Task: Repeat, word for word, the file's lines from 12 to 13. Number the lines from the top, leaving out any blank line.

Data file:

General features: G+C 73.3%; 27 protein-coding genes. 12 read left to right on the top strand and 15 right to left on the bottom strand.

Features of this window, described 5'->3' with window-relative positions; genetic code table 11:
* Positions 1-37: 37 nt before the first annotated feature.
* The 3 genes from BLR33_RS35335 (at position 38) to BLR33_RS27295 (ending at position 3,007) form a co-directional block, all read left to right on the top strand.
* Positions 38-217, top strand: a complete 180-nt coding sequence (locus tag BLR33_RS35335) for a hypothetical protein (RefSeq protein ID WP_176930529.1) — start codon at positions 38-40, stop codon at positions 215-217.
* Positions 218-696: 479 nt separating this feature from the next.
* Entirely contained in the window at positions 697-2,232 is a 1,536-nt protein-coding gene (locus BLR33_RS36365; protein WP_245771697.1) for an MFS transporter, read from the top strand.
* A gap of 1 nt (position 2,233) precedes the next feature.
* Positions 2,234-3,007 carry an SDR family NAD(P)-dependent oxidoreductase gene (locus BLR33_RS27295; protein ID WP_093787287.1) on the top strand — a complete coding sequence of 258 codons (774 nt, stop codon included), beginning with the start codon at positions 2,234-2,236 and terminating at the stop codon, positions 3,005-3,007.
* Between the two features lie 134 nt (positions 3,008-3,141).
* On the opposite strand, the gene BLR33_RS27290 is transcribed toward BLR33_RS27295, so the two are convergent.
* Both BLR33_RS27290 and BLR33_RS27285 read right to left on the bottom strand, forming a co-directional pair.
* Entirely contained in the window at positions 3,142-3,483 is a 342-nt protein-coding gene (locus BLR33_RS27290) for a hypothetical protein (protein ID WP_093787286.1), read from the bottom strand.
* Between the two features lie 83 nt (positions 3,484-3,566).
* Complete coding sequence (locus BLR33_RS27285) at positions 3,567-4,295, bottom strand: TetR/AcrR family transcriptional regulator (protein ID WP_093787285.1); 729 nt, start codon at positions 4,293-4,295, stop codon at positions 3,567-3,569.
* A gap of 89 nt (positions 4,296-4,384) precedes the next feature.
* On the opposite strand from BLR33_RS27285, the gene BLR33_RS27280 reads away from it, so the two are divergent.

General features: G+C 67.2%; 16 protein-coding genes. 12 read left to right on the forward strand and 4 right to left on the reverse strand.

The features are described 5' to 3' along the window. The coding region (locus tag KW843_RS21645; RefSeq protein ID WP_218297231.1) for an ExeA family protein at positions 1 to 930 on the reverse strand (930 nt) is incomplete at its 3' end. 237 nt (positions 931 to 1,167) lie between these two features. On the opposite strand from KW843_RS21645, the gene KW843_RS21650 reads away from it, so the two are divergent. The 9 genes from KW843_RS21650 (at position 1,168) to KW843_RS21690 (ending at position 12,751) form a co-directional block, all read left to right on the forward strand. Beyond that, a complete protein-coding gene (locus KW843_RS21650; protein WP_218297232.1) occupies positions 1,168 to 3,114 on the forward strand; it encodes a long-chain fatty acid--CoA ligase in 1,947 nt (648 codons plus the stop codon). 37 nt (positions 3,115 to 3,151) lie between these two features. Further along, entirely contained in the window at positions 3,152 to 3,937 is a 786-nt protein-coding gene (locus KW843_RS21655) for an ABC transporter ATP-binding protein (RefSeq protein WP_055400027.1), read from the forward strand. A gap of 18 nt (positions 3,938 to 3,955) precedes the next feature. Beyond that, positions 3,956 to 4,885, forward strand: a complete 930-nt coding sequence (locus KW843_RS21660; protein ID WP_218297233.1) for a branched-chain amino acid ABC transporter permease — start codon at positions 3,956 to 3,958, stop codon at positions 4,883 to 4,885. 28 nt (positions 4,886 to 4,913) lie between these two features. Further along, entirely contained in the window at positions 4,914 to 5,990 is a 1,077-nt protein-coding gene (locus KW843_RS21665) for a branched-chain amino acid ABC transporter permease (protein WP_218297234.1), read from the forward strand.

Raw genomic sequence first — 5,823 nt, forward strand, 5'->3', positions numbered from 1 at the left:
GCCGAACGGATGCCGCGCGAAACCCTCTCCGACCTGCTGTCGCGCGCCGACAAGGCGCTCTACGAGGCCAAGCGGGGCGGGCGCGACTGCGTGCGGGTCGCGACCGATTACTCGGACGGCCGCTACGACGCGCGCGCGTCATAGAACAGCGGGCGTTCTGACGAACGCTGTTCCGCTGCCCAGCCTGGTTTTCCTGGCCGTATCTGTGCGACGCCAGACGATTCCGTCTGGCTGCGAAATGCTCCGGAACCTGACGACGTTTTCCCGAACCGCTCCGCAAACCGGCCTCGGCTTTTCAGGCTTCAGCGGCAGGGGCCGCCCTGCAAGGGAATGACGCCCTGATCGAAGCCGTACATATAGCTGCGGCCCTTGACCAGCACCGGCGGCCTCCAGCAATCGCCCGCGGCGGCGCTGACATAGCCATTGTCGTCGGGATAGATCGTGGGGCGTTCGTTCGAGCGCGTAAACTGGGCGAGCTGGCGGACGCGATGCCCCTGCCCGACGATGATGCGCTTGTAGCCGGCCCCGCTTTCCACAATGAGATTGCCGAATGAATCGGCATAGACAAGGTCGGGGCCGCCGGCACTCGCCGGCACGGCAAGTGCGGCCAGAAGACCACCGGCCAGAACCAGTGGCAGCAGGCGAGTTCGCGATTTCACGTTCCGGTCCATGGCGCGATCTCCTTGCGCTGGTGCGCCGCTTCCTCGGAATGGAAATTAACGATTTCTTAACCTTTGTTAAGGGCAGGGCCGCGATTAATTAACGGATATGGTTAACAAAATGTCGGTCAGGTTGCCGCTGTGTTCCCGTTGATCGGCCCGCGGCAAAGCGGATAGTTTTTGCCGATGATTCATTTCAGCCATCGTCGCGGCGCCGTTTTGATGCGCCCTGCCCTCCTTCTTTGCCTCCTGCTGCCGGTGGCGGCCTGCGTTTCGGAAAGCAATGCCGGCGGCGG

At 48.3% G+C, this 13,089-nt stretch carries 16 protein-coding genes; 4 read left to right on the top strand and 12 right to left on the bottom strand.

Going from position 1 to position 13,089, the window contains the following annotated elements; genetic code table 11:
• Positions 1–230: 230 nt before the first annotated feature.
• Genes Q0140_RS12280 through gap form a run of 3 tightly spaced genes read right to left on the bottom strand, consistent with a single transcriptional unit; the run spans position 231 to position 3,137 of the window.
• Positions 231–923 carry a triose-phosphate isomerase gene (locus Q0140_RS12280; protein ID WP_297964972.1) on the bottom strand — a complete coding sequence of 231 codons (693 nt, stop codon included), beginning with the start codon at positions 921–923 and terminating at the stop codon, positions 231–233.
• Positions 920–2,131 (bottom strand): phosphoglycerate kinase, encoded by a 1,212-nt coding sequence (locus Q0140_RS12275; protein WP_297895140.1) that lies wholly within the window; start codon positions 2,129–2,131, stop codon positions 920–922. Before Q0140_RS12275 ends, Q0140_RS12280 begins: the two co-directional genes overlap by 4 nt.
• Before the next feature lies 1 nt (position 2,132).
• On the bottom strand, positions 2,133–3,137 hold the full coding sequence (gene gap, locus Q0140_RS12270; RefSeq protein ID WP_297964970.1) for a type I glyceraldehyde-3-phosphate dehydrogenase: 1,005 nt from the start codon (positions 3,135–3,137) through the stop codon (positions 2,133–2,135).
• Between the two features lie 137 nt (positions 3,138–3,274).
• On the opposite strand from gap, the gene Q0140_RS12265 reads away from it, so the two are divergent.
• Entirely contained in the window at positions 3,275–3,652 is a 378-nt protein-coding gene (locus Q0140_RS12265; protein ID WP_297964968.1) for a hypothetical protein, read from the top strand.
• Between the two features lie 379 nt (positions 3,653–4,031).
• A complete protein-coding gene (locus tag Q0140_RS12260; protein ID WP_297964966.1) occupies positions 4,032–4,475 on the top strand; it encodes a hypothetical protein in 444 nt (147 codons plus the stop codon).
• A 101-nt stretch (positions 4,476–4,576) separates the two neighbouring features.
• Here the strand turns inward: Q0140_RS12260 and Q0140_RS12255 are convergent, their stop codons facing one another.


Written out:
* Both BLR33_RS27290 and BLR33_RS27285 read right to left on the bottom strand, forming a co-directional pair.
* Entirely contained in the window at positions 3,142-3,483 is a 342-nt protein-coding gene (locus BLR33_RS27290) for a hypothetical protein (protein ID WP_093787286.1), read from the bottom strand.